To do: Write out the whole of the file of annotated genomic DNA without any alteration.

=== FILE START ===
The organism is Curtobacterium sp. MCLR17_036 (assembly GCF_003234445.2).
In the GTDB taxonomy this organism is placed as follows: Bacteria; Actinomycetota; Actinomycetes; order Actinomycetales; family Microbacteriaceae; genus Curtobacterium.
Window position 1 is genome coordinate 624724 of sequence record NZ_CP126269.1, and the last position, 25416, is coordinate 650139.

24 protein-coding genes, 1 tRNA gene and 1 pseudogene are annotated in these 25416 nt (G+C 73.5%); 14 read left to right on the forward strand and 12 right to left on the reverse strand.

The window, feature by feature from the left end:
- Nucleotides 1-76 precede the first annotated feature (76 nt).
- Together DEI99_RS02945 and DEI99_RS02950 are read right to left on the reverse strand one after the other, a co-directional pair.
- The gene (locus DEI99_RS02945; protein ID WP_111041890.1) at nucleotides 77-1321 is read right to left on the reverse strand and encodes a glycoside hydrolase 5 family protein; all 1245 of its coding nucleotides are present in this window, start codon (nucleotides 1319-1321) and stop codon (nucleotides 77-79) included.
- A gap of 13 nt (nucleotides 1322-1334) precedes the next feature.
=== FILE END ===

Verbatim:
The organism is Curtobacterium sp. MCLR17_036 (assembly GCF_003234445.2).
In the GTDB taxonomy this organism is placed as follows: Bacteria; Actinomycetota; Actinomycetes; order Actinomycetales; family Microbacteriaceae; genus Curtobacterium.
Window position 1 is genome coordinate 624724 of sequence record NZ_CP126269.1, and the last position, 25416, is coordinate 650139.

24 protein-coding genes, 1 tRNA gene and 1 pseudogene are annotated in these 25416 nt (G+C 73.5%); 14 read left to right on the forward strand and 12 right to left on the reverse strand.

The window, feature by feature from the left end:
- Nucleotides 1-76 precede the first annotated feature (76 nt).
- Together DEI99_RS02945 and DEI99_RS02950 are read right to left on the reverse strand one after the other, a co-directional pair.
- The gene (locus DEI99_RS02945; protein ID WP_111041890.1) at nucleotides 77-1321 is read right to left on the reverse strand and encodes a glycoside hydrolase 5 family protein; all 1245 of its coding nucleotides are present in this window, start codon (nucleotides 1319-1321) and stop codon (nucleotides 77-79) included.
- A gap of 13 nt (nucleotides 1322-1334) precedes the next feature.